It seems to me that it’s always good to lead by example. What about the US national-security state’s prison camp and “judicial” system in Cuba? That’s the place where the US government jails people for life without trial, employs kangaroo military tribunals, tortures people, presumes defendants guilty, and permits hearsay evidence to convict people. What credibility does the US government have in preaching human rights to Cubans given that its “judicial” system in Cuba is no different and possibly worse than Cuba’s judicial system?
Oh, let’s not forget Egypt, where the US government is directly funding one of the most brutal and tyrannical regimes in the world. What credibility does the US government have in preaching to Cuba about human rights when it is furnishing the weaponry that enables the Egyptian goons to enforce their tyranny on the Egyptian people, including jailing them without trial, torturing them, disappearing them, or just killing them?
The Post and the interventionist crowd have it all wrong. Fighting socialism and tyranny with socialist, tyranny, and hypocrisy is not the way to go. The way to fight socialism and tyranny is with freedom, free markets, and limited government.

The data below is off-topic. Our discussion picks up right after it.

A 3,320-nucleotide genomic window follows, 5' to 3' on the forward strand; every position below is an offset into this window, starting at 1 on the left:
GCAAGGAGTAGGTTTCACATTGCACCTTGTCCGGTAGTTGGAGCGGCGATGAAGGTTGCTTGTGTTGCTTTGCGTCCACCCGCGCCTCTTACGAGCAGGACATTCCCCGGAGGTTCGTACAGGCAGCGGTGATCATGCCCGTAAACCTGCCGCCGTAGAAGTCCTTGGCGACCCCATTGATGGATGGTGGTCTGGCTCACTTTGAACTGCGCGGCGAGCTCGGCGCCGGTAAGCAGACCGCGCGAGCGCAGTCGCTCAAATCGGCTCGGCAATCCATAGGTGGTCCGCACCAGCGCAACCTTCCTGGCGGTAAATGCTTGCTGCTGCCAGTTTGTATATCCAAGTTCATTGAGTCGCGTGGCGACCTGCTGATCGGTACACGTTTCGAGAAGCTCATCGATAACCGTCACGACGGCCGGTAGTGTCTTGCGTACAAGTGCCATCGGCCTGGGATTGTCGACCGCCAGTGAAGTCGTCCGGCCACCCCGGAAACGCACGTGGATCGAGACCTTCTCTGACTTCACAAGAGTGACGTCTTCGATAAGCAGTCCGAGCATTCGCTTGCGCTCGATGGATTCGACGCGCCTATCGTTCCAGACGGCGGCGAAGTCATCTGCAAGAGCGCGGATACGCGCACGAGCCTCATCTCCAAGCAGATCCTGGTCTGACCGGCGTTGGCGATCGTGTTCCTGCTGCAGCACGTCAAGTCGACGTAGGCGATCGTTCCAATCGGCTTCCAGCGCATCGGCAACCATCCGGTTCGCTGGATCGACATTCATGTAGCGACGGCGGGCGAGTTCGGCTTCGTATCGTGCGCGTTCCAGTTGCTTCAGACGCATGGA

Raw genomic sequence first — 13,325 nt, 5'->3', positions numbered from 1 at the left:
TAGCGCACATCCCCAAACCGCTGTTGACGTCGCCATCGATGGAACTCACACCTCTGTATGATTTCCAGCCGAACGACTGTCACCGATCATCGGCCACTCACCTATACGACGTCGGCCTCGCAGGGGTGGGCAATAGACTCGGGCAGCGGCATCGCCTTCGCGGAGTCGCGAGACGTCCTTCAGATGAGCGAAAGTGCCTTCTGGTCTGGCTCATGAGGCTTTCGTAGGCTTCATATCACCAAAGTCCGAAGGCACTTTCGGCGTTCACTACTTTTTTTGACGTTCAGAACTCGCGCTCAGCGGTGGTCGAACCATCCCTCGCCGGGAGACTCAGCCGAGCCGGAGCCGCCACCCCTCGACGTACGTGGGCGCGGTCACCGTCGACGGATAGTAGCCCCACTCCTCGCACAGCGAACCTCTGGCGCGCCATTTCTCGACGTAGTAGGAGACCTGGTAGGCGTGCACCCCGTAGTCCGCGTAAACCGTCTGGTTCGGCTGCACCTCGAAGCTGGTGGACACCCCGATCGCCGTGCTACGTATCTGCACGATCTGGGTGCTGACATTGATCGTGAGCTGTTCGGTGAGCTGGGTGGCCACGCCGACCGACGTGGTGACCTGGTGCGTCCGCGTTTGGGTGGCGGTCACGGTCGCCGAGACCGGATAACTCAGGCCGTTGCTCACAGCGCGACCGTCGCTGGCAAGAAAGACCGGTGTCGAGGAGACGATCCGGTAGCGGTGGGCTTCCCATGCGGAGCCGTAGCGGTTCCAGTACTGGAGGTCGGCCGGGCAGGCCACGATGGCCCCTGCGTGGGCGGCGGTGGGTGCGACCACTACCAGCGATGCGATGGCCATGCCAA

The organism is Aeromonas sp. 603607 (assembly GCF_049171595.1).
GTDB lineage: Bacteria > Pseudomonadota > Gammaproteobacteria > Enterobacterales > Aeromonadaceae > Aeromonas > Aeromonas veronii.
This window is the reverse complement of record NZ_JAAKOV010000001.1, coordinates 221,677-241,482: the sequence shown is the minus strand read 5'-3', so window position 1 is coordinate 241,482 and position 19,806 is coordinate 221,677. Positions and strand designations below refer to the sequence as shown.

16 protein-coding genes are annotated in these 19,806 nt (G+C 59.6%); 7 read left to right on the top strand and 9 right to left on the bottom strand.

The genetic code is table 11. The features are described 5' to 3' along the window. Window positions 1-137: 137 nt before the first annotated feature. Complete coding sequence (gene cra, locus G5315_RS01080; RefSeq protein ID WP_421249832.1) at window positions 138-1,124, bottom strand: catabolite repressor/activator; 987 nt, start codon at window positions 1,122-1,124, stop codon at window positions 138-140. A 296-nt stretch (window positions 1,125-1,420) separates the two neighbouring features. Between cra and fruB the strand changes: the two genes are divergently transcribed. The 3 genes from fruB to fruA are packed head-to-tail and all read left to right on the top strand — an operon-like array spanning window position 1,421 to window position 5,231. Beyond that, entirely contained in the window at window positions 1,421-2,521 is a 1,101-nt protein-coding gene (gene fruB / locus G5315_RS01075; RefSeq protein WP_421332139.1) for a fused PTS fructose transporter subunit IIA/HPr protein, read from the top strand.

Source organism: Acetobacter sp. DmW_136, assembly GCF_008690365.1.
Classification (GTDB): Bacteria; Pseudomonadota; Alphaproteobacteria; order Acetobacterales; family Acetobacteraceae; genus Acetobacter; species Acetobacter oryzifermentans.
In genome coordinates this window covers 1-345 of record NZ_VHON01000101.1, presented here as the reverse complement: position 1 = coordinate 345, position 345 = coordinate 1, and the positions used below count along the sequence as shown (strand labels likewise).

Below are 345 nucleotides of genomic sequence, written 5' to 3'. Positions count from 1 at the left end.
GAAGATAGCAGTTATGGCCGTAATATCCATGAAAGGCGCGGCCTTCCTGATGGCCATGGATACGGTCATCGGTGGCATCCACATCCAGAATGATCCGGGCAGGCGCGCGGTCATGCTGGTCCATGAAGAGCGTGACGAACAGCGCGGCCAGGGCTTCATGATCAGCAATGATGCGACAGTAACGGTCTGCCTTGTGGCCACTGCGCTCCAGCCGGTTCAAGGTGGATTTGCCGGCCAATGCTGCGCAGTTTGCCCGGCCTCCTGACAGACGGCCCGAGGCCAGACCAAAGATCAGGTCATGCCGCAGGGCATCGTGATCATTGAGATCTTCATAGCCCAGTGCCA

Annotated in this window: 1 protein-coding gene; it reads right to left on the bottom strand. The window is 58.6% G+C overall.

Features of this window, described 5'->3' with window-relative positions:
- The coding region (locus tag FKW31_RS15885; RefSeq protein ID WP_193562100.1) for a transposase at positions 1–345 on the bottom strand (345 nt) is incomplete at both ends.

That means that President Obama and Congress should immediately and unilaterally lift all economic controls on the American people to travel and trade with whomever they want. That’s what economic liberty, freedom of travel, and freedom of association are all about.
Obama should also not only close its Soviet-like prison camp and “judicial” center at Guantanamo Bay, it should also relinquish all leasehold rights to the property. The US government’s leasehold was born out of imperialism and has no role in a society that was founded on the principles of limited government.
Obama and the US national-security establishment should also cease and desist from furnishing weaponry, cash, and other support to brutal tyrannical regimes and, for that matter, to every other regime in the world. Foreign aid is nothing more than welfare largess to crooked and corrupt foreign politicians and bureaucrats.
It would also be a good thing for America to lead the way to economic liberty through the dismantling of its own socialist programs. A good place to start would be by repealing Social Security, Obamacare, Medicare, Medicaid, and public schooling, all of which are core elements in Castro’s socialist system in Cuba.
The decades-long economic embargo against Cubans has been part of the long obsession for regime change in Cuba on the part of the Pentagon and CIA and other US interventionists. It goes without saying that not only is it a manifest failure, it has also caused untold misery and suffering on the Cuban people. Moreover, it has long constituted a grave infringement on the fundamental, God-given rights and liberties of the American people.
The time has come for the US government to leave the Cuban people alone. For that matter, it would be a good thing for it to leave the American people alone too.
Reprinted with permission from the Future of Freedom Foundation.